Study on legal framework on Human Rights for EU enterprises working outside EU

The University of Edingburgh (Daniel Augenstein) prepared a study for the EU Commission (“Enterprise and industry”) called “Study of the Legal Framework on Human Rights and the Environment Applicable to European Enterprises Operating Outside the EU“. Its purpose is defined as follows:

“to ‘analyse the legal framework on human rights and the environment applicable to European enterprises operating outside the European Union’. The study aims at complementing the UN Framework (by Ruggie) by providing an overview of European and EU Member State law relevant to human rights and environmental protection in relation to European corporations operating outside the European Union, including pertinent international agreements and general international law. The study’s focus on the European legal framework implies that it is predominantly concerned with the 1st and the 3rd pillar of the UN Framework.”

The study identifies three patters of corporate human rights or enviornmental abuse outside the EU:

  1. Abuses committed by subsidiaries or contractors of European corporations. One consequence is that “some European companies may benefit from the operations of their third-party subsidiaries and contractors, while not being held directly responsible”.
  2. “Third-country victims can encounter significant obstacles in obtaining effective redress both in the third country and in the European Union”.
  3. “The States in which subsidiaries and contractors of European corporations operate and/or EU Member States from which European corporations operate are often at least indirectly involved in corporate abuses of human rights and the environment.”

It identifies two challenges to legal reform:

  1. “… international human rights law and international environmental law generally do not directly impose obligations on MNCs to protect human rights and the environment”.
  2. “… under an international legal regime that attributes jurisdiction primarily on the basis of territory, the exercise of extraterritorial jurisdiction to protect human rights and the environment often encounters legal and political obstacles”.

The following quotes just highlight some findings from the executive summary that seemed most relevant for this blog:

  • The European Union and the EU Member States do not always make full use of existing legal opportunities to protect human rights and the environment in relation to European corporations operating outside the European Union.
  • because State measures in these areas are primarily geared towards liberalising trade and promoting investment, States often do not (fully) realise or utilise their potential to protect human rights and the environment through trade law, investment rules, and related legal measures. This can lead to substantial legal and policy incoherence and gaps in protecting human rights and the environment, which often entails significant negative consequences for victims, corporations and States themselves.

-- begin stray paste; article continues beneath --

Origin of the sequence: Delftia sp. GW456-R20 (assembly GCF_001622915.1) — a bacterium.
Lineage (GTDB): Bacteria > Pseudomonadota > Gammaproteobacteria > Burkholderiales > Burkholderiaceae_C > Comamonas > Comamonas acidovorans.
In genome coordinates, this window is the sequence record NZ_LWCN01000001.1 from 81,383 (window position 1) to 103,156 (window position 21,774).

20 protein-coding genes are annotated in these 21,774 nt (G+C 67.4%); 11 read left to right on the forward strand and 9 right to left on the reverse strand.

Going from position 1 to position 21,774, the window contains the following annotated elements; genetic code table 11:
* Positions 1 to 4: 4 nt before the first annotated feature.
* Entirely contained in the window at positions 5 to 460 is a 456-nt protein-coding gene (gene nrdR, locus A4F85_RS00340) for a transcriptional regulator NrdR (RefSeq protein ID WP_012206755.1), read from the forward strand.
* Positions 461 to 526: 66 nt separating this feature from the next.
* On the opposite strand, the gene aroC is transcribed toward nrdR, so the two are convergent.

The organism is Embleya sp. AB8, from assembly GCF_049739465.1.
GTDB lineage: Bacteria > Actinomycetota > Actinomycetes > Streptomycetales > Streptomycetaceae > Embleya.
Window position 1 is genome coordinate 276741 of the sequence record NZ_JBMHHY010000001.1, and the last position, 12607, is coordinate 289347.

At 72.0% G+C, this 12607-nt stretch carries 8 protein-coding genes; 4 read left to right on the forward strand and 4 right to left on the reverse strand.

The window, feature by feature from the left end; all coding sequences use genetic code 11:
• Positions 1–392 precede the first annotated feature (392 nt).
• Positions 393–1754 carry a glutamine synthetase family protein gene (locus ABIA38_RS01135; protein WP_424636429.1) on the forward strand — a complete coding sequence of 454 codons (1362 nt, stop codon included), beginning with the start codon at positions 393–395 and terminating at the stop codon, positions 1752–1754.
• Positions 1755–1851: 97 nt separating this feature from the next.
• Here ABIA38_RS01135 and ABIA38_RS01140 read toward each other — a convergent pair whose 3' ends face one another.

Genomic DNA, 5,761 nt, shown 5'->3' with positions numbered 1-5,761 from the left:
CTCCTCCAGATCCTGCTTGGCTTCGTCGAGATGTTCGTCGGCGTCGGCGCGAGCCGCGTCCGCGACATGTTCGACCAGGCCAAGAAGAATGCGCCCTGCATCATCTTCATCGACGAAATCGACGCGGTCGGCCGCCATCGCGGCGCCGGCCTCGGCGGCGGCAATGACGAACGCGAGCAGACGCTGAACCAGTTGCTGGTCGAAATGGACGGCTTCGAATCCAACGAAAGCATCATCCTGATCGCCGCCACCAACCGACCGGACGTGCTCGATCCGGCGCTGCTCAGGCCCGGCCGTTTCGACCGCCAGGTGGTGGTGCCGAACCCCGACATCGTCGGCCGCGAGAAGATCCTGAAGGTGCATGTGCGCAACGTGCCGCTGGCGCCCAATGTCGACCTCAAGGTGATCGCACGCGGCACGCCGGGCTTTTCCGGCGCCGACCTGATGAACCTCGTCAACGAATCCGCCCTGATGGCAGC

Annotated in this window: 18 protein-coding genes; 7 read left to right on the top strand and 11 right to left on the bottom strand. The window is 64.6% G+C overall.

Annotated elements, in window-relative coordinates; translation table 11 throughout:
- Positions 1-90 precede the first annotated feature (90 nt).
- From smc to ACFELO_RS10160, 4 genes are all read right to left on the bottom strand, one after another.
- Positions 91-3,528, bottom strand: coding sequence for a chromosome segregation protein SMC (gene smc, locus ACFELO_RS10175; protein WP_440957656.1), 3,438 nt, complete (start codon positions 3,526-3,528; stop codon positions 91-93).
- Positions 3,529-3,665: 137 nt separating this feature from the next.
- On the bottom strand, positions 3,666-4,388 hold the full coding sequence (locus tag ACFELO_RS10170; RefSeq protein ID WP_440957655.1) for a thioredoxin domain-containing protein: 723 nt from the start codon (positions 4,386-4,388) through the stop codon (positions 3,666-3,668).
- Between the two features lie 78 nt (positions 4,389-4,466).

• two main ways in which the European Union and the EU Member States can protect human rights and the environment against extraterritorial corporate through trade law: first, trade restrictions that prevent corporations from exporting or importing goods harmful to human rights and the environment; and second, free trade agreements and conditions imposed upon preferential trade under preference regimes that aim at ensuring human rights and environmental protection in third countries in which European corporations operate.
  • Labelling schemes, such as the EU voluntary ecolabel award scheme, can encourage European corporations to control and prevent negative human rights and environmental impacts of their third-country subsidiaries and suppliers. One way to sanction corporate non-compliance with requirements of labelling schemes in which they participate … is through the medium of existing rules dealing with commercial practices and misleading advertising.
  • Public procurement provides another opportunity for the European Union and its Member States to protect human rights and the environment in relation to European corporations operating outside the European Union. In particular, public procurement can set standards that apply also to third country subsidiaries and suppliers, thus penetrating the whole production chain.
  • Encouraging or requiring corporations to report on their human rights and environmental policies and impacts would help to establish human rights and environmental protection as core business concerns.


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